Oh, won’t I look a right geek on the Stalker Tour bus? I now have a micro-keyboard for the iPaq, editing raw HTML pages on that will serve to while away the hours between stops. That, and a new wireless card compatible with MiniStumbler – so lock up your WiFi, folks. Both items were surprisingly inexpensive, which shows what waiting a few months can do when it comes to general electronic items.
The same can not be said for musical instruments, however, not even electronic ones like my Akai MPC1000 – I paid a trade show price, and I still don’t see that bettered anywhere, six months later. Knowing that meant I had no reason to wait, and I don’t regret the purchase. Still, I seem to have spent more time writing about it than using it, but someone paid me a cool compliment about that today, saying printed copies of the FAQ I wrote are circulating around Washington DC like some kind of hip-hop Samizdat. (OK, that’s overstating it a little, but it’s nice to hear that it’s doing some good.) All I need now is: Puff Diddy to fly me out to LA as a “technical consultant”, eh?
Last night I finally got round to watching Sixteen Candles, one of the earliest of the John Hughes teen films, of which The Breakfast Club is better known. It’s also the film that made Molly Ringwald a star, with a marvellously naturalistic performance as Samantha. But Sixteen Candles is a comedy first of all, in which Samantha’s 16th birthday is totally overlooked by her parents, who are fretting over her sister’s wedding the day after. There’s also a school dance, a party, with other fairly familiar elements given a surreal twist. A pivotal conversation – in a half-assembled car in the school workshop – leads to The Geek (Anthony Michael Hall) borrowing Samantha’s knickers to show off, in exchange for an introduction to a handsome guy, Jake, who conveniently happens to be going through a relationship crisis with his older girlfriend, and is looking for something deeper.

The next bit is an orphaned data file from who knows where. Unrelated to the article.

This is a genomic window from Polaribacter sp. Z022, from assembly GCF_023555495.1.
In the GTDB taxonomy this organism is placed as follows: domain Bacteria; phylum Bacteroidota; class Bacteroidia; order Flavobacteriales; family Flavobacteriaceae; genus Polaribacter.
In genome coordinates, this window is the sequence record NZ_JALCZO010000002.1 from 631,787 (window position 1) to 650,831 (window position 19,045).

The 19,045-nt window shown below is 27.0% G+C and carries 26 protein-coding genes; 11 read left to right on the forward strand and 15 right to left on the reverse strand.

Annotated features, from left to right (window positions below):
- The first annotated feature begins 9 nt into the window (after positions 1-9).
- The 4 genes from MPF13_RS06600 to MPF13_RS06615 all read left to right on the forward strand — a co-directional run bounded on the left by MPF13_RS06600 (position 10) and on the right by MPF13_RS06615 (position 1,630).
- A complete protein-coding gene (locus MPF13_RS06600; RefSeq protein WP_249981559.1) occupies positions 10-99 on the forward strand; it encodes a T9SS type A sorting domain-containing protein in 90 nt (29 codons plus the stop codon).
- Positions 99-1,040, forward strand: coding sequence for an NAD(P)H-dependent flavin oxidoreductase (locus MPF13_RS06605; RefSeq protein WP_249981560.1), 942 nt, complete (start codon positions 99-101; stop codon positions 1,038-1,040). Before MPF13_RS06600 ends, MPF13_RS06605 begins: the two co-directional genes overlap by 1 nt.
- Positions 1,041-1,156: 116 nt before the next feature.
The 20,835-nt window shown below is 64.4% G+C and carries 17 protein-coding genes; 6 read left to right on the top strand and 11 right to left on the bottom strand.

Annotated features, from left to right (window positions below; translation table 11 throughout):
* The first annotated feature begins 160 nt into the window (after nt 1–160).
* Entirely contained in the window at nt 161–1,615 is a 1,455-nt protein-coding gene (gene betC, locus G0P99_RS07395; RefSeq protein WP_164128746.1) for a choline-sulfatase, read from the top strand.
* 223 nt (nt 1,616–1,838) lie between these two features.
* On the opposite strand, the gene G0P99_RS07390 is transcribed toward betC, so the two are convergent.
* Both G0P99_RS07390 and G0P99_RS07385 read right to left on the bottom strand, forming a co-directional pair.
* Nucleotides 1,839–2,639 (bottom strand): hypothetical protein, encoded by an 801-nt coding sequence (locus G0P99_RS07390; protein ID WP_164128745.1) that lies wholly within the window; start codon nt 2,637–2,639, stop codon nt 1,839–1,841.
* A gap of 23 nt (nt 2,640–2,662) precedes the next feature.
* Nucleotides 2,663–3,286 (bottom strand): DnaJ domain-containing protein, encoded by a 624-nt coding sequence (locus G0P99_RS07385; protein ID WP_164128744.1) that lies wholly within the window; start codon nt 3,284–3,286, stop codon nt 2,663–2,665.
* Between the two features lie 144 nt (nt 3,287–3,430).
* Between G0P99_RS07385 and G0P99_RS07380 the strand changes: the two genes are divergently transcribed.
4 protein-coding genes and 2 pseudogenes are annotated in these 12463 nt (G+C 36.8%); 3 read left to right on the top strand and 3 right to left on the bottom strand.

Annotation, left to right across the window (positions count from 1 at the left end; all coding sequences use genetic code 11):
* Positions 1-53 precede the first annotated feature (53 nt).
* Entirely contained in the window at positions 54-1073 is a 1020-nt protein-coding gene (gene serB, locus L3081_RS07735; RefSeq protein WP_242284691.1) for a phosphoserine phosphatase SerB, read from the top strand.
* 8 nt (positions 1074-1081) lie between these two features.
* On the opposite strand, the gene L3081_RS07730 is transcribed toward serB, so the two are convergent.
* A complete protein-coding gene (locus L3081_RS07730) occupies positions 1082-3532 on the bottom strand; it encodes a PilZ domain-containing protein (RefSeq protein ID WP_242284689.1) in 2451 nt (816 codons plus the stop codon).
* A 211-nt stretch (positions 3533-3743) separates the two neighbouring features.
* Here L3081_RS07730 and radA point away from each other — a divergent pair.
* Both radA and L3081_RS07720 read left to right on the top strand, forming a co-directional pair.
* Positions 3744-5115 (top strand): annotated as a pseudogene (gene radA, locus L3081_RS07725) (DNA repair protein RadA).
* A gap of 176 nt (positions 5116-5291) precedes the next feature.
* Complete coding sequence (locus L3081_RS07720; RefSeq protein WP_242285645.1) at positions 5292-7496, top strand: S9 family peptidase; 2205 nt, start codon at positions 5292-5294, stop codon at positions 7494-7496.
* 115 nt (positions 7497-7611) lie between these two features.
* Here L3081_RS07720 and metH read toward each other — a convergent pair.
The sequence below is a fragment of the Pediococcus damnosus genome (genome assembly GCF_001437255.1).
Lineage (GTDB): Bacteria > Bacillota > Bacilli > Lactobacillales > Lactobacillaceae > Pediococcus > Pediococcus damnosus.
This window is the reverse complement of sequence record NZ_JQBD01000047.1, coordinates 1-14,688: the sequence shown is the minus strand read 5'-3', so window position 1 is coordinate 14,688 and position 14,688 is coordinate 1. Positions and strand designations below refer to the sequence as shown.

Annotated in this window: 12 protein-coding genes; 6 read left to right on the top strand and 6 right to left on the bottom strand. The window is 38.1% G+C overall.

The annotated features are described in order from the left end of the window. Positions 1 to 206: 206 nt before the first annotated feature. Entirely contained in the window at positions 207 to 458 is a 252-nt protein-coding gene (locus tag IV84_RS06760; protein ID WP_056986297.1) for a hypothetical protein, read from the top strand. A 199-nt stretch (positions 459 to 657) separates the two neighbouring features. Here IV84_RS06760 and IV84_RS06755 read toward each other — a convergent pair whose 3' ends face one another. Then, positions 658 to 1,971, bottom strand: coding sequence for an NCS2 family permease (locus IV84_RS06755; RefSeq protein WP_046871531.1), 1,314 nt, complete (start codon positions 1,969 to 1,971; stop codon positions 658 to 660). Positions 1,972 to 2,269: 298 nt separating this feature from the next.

The Geek : You know, I’m getting input here that I’m reading as relatively hostile.
Samantha : Go to hell!
The Geek : VERY hostile.
Much of the fun comes from the period detail, but the party… what you would call a house-wrecker, in which walls are punctured, trees are T.P’d, the slightest action is accompanied by the clatter of beer cans. Not as deep as The Breakfast Club, but still worthwhile. I may get to see Pretty In Pink later this week – must be a DVD release season, or something.
Why do I enjoy these John Hughes films so much? He seemed to me to be good at depicting teenage issues in a way relevant to grown-ups. You can’t just dismiss them as “teenage angst” despite what some critics say, and The Breakfast Club in particular would be good viewing for parents with troubled teenagers, I think. He managed to shed light on teenage behaviour while simultaneously mocking it, and exposing its origins in what I can only call a shortage of worldly wisdom. That unworldliness is not necessarily a bad thing: I also feel the nostalgia for a time when I didn’t know as much about the world as I do, when the questions were simpler (but the answers were not).